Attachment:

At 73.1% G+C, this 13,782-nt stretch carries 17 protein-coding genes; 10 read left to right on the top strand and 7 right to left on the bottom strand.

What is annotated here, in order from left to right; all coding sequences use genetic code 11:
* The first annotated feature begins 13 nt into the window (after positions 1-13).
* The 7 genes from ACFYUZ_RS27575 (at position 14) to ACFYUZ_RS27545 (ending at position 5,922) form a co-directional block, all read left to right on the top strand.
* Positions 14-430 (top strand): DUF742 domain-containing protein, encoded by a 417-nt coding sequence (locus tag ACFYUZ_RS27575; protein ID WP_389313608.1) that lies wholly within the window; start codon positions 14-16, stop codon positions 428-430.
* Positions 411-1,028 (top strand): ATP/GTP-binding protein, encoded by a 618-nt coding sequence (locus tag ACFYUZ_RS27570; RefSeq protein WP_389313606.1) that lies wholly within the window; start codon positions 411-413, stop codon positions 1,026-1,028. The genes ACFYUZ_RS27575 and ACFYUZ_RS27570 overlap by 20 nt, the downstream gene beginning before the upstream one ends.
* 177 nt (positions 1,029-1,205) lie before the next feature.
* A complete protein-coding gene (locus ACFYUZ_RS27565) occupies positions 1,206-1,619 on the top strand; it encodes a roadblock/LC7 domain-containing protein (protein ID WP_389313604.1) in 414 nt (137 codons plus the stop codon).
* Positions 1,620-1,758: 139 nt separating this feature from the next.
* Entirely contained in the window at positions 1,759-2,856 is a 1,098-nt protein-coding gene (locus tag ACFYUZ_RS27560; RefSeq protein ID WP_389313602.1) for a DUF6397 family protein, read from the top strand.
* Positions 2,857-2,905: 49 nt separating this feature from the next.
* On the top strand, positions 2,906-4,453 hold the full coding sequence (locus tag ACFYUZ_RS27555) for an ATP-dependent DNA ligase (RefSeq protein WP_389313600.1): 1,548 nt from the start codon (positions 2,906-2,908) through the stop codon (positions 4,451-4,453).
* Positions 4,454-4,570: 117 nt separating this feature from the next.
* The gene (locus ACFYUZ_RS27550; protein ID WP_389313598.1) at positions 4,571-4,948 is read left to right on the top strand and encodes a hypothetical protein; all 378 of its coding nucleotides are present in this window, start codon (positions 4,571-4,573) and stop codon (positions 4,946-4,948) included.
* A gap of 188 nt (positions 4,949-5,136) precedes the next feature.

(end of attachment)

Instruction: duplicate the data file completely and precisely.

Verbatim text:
At 73.1% G+C, this 13,782-nt stretch carries 17 protein-coding genes; 10 read left to right on the top strand and 7 right to left on the bottom strand.

What is annotated here, in order from left to right; all coding sequences use genetic code 11:
* The first annotated feature begins 13 nt into the window (after positions 1-13).
* The 7 genes from ACFYUZ_RS27575 (at position 14) to ACFYUZ_RS27545 (ending at position 5,922) form a co-directional block, all read left to right on the top strand.
* Positions 14-430 (top strand): DUF742 domain-containing protein, encoded by a 417-nt coding sequence (locus tag ACFYUZ_RS27575; protein ID WP_389313608.1) that lies wholly within the window; start codon positions 14-16, stop codon positions 428-430.
* Positions 411-1,028 (top strand): ATP/GTP-binding protein, encoded by a 618-nt coding sequence (locus tag ACFYUZ_RS27570; RefSeq protein WP_389313606.1) that lies wholly within the window; start codon positions 411-413, stop codon positions 1,026-1,028. The genes ACFYUZ_RS27575 and ACFYUZ_RS27570 overlap by 20 nt, the downstream gene beginning before the upstream one ends.
* 177 nt (positions 1,029-1,205) lie before the next feature.
* A complete protein-coding gene (locus ACFYUZ_RS27565) occupies positions 1,206-1,619 on the top strand; it encodes a roadblock/LC7 domain-containing protein (protein ID WP_389313604.1) in 414 nt (137 codons plus the stop codon).
* Positions 1,620-1,758: 139 nt separating this feature from the next.
* Entirely contained in the window at positions 1,759-2,856 is a 1,098-nt protein-coding gene (locus tag ACFYUZ_RS27560; RefSeq protein ID WP_389313602.1) for a DUF6397 family protein, read from the top strand.
* Positions 2,857-2,905: 49 nt separating this feature from the next.
* On the top strand, positions 2,906-4,453 hold the full coding sequence (locus tag ACFYUZ_RS27555) for an ATP-dependent DNA ligase (RefSeq protein WP_389313600.1): 1,548 nt from the start codon (positions 2,906-2,908) through the stop codon (positions 4,451-4,453).
* Positions 4,454-4,570: 117 nt separating this feature from the next.
* The gene (locus ACFYUZ_RS27550; protein ID WP_389313598.1) at positions 4,571-4,948 is read left to right on the top strand and encodes a hypothetical protein; all 378 of its coding nucleotides are present in this window, start codon (positions 4,571-4,573) and stop codon (positions 4,946-4,948) included.
* A gap of 188 nt (positions 4,949-5,136) precedes the next feature.